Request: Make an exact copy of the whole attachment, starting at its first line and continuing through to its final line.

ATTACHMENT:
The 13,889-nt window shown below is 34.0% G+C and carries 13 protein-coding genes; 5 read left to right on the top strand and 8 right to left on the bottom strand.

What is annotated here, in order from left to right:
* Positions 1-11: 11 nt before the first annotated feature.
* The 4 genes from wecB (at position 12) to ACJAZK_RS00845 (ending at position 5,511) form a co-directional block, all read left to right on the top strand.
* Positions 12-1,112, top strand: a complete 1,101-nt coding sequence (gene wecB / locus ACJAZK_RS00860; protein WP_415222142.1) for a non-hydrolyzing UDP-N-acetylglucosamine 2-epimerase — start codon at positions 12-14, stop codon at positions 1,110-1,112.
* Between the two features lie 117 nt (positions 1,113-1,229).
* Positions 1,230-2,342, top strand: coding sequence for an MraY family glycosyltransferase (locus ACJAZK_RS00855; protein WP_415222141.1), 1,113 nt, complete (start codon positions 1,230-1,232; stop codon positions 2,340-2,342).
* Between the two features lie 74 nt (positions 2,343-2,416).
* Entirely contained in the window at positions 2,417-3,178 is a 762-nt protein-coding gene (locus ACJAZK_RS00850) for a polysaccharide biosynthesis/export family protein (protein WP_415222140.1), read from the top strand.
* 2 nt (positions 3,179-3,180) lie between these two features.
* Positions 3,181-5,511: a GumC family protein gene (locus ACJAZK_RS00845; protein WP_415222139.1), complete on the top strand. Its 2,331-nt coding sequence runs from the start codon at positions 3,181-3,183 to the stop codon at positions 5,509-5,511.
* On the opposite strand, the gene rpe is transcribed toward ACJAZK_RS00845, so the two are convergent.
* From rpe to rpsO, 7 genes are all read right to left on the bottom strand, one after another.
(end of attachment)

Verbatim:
The 13,889-nt window shown below is 34.0% G+C and carries 13 protein-coding genes; 5 read left to right on the top strand and 8 right to left on the bottom strand.

What is annotated here, in order from left to right:
* Positions 1-11: 11 nt before the first annotated feature.
* The 4 genes from wecB (at position 12) to ACJAZK_RS00845 (ending at position 5,511) form a co-directional block, all read left to right on the top strand.
* Positions 12-1,112, top strand: a complete 1,101-nt coding sequence (gene wecB / locus ACJAZK_RS00860; protein WP_415222142.1) for a non-hydrolyzing UDP-N-acetylglucosamine 2-epimerase — start codon at positions 12-14, stop codon at positions 1,110-1,112.
* Between the two features lie 117 nt (positions 1,113-1,229).
* Positions 1,230-2,342, top strand: coding sequence for an MraY family glycosyltransferase (locus ACJAZK_RS00855; protein WP_415222141.1), 1,113 nt, complete (start codon positions 1,230-1,232; stop codon positions 2,340-2,342).
* Between the two features lie 74 nt (positions 2,343-2,416).
* Entirely contained in the window at positions 2,417-3,178 is a 762-nt protein-coding gene (locus ACJAZK_RS00850) for a polysaccharide biosynthesis/export family protein (protein WP_415222140.1), read from the top strand.
* 2 nt (positions 3,179-3,180) lie between these two features.
* Positions 3,181-5,511: a GumC family protein gene (locus ACJAZK_RS00845; protein WP_415222139.1), complete on the top strand. Its 2,331-nt coding sequence runs from the start codon at positions 3,181-3,183 to the stop codon at positions 5,509-5,511.
* On the opposite strand, the gene rpe is transcribed toward ACJAZK_RS00845, so the two are convergent.
* From rpe to rpsO, 7 genes are all read right to left on the bottom strand, one after another.